Monday, August 13, 2012

Management, not market, responsible for the NBA's woes

Want to know who to blame for the Dwight Howard fiasco? Look no further...

Without a doubt, there isn’t a more complicated relationship in my life right now than the one I have with the NBA. It’s like dating a supermodel, except she has one of those horrendous arm-sleeve tattoos that makes you want to hurl every time you start to get intimate.

Like the supermodel, the NBA is absolutely gorgeous on the surface. For basketball fanatics like myself, watching the game played at the NBA level is a sight to behold. The talent is undeniable, the athleticism breathtaking, the personalities larger than life. In what other sport can you observe a transcendent athlete impose his will on a game to the extent that Lebron James did in the playoffs? Even if you despise Lebron, as I do, there’s something special about taking in that level of dominance. It’s just pure fun to watch basketball played like that.

But man is that arm-sleeve tattoo hideous. Every time I think I can get intimate with the NBA, there’s that stupid tattoo staring me right in the face. Last Friday night was another one of those “arm-sleeve tattoo” moments, when the league kicked me right in the teeth just as I was getting cozy with it. All the fun of an interesting offseason, all the excitement of the U.S. Olympic team…all shot to pieces now that the Lakers have stolen Dwight Howard in what can only be described as one of the most lopsided, objectionable trades in NBA history.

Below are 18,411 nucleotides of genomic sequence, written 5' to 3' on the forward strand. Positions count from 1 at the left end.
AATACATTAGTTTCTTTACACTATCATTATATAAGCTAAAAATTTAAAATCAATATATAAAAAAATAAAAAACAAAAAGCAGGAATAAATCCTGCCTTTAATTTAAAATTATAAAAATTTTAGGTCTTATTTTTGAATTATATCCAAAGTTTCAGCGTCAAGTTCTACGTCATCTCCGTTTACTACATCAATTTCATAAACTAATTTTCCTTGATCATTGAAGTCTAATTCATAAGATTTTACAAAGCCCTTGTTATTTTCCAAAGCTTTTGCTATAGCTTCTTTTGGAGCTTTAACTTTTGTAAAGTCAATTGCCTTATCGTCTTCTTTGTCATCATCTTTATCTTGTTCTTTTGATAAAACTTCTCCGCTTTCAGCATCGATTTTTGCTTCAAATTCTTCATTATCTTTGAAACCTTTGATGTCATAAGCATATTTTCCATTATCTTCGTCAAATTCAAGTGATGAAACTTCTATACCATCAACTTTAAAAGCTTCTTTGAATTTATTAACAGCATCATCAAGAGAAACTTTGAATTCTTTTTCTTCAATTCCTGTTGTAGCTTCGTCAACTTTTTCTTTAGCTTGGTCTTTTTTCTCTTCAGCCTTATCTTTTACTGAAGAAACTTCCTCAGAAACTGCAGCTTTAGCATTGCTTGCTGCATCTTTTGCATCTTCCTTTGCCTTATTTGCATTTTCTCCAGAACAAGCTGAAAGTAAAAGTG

Like many, I’ve spent the last few days trying to figure out exactly what happened, and who to be angry with. The easy answer, of course, is to blame the league itself. I’ve been very open about my dissatisfaction with the new CBA and with the direction it has led the league, so it’s natural to feel some bitterness with the way things turned out. Quite honestly, the league deserves much of that sentiment. This now marks the fourth consecutive summer that a franchise has been held hostage by its star player, two of which occurred under the new CBA…you know, the one that was supposed to stop this kind of stuff. How did those situations turn out? In all four, the player went from small market to big market (Miami, New York, LA, LA), and three of those small market franchises were left in shambles.

To place the blame at the feet of the league, it’s CBA, and its market inequities would be completely unfair, however. As much as I would love to make them the scapegoat, the fact is that David Stern did not pull the trigger on the Dwight Howard trade. He did not direct Howard and Steve Nash to Los Angeles, and he did not force the Magic to give away Howard for 5 cents on the dollar.

What the NBA has on its hands is a management problem…an epidemic, really.  Too many unqualified buffoons are making important personnel decisions, and it has led to disastrous results. Take Orlando, for example. The franchise has never had problems attracting talent, as evidenced by the summer when they lured both Tracy McGrady and Grant Hill. So why did Howard suddenly decide he wanted out? Not because Orlando was too small, but because Otis Smith had turned one of the best young rosters in the league into a group of overpaid has-beens.